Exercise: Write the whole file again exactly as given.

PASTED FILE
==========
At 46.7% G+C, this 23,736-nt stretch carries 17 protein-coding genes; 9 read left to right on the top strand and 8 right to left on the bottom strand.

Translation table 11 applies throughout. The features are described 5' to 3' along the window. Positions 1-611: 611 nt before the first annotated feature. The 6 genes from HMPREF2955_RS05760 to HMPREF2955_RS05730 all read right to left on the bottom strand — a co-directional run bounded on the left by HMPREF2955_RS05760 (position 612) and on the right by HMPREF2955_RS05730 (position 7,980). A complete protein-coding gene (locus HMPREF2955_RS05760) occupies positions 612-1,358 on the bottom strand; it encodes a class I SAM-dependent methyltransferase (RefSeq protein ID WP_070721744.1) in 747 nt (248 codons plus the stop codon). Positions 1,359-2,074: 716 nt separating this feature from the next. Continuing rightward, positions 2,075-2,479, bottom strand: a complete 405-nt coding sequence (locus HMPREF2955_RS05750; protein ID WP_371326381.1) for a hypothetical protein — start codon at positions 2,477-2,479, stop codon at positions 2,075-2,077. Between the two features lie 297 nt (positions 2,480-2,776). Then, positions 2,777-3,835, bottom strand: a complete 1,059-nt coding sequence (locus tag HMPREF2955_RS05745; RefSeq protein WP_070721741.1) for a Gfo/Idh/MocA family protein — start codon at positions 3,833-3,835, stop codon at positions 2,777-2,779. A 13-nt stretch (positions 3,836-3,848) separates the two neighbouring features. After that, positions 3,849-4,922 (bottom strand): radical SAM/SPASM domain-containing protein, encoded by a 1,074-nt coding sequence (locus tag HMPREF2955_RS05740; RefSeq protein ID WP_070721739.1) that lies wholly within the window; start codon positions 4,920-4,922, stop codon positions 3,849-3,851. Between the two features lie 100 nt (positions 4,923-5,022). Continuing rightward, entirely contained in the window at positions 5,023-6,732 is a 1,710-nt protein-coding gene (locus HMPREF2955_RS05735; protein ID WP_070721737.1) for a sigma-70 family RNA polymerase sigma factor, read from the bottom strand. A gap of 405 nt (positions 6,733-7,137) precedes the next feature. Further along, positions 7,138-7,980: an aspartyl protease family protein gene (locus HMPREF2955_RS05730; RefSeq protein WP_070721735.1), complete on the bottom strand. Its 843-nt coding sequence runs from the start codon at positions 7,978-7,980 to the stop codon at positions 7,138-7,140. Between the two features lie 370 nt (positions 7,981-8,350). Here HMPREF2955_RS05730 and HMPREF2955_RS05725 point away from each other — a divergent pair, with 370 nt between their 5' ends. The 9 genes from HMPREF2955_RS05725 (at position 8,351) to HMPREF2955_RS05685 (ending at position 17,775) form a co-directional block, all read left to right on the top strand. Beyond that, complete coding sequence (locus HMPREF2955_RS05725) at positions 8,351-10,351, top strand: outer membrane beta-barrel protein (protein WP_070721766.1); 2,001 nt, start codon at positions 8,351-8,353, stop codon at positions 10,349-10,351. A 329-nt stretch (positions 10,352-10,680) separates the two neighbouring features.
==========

At 46.7% G+C, this 23,736-nt stretch carries 17 protein-coding genes; 9 read left to right on the top strand and 8 right to left on the bottom strand.

Translation table 11 applies throughout. The features are described 5' to 3' along the window. Positions 1-611: 611 nt before the first annotated feature. The 6 genes from HMPREF2955_RS05760 to HMPREF2955_RS05730 all read right to left on the bottom strand — a co-directional run bounded on the left by HMPREF2955_RS05760 (position 612) and on the right by HMPREF2955_RS05730 (position 7,980). A complete protein-coding gene (locus HMPREF2955_RS05760) occupies positions 612-1,358 on the bottom strand; it encodes a class I SAM-dependent methyltransferase (RefSeq protein ID WP_070721744.1) in 747 nt (248 codons plus the stop codon). Positions 1,359-2,074: 716 nt separating this feature from the next. Continuing rightward, positions 2,075-2,479, bottom strand: a complete 405-nt coding sequence (locus HMPREF2955_RS05750; protein ID WP_371326381.1) for a hypothetical protein — start codon at positions 2,477-2,479, stop codon at positions 2,075-2,077. Between the two features lie 297 nt (positions 2,480-2,776). Then, positions 2,777-3,835, bottom strand: a complete 1,059-nt coding sequence (locus tag HMPREF2955_RS05745; RefSeq protein WP_070721741.1) for a Gfo/Idh/MocA family protein — start codon at positions 3,833-3,835, stop codon at positions 2,777-2,779. A 13-nt stretch (positions 3,836-3,848) separates the two neighbouring features. After that, positions 3,849-4,922 (bottom strand): radical SAM/SPASM domain-containing protein, encoded by a 1,074-nt coding sequence (locus tag HMPREF2955_RS05740; RefSeq protein ID WP_070721739.1) that lies wholly within the window; start codon positions 4,920-4,922, stop codon positions 3,849-3,851. Between the two features lie 100 nt (positions 4,923-5,022). Continuing rightward, entirely contained in the window at positions 5,023-6,732 is a 1,710-nt protein-coding gene (locus HMPREF2955_RS05735; protein ID WP_070721737.1) for a sigma-70 family RNA polymerase sigma factor, read from the bottom strand. A gap of 405 nt (positions 6,733-7,137) precedes the next feature. Further along, positions 7,138-7,980: an aspartyl protease family protein gene (locus HMPREF2955_RS05730; RefSeq protein WP_070721735.1), complete on the bottom strand. Its 843-nt coding sequence runs from the start codon at positions 7,978-7,980 to the stop codon at positions 7,138-7,140. Between the two features lie 370 nt (positions 7,981-8,350). Here HMPREF2955_RS05730 and HMPREF2955_RS05725 point away from each other — a divergent pair, with 370 nt between their 5' ends. The 9 genes from HMPREF2955_RS05725 (at position 8,351) to HMPREF2955_RS05685 (ending at position 17,775) form a co-directional block, all read left to right on the top strand. Beyond that, complete coding sequence (locus HMPREF2955_RS05725) at positions 8,351-10,351, top strand: outer membrane beta-barrel protein (protein WP_070721766.1); 2,001 nt, start codon at positions 8,351-8,353, stop codon at positions 10,349-10,351. A 329-nt stretch (positions 10,352-10,680) separates the two neighbouring features.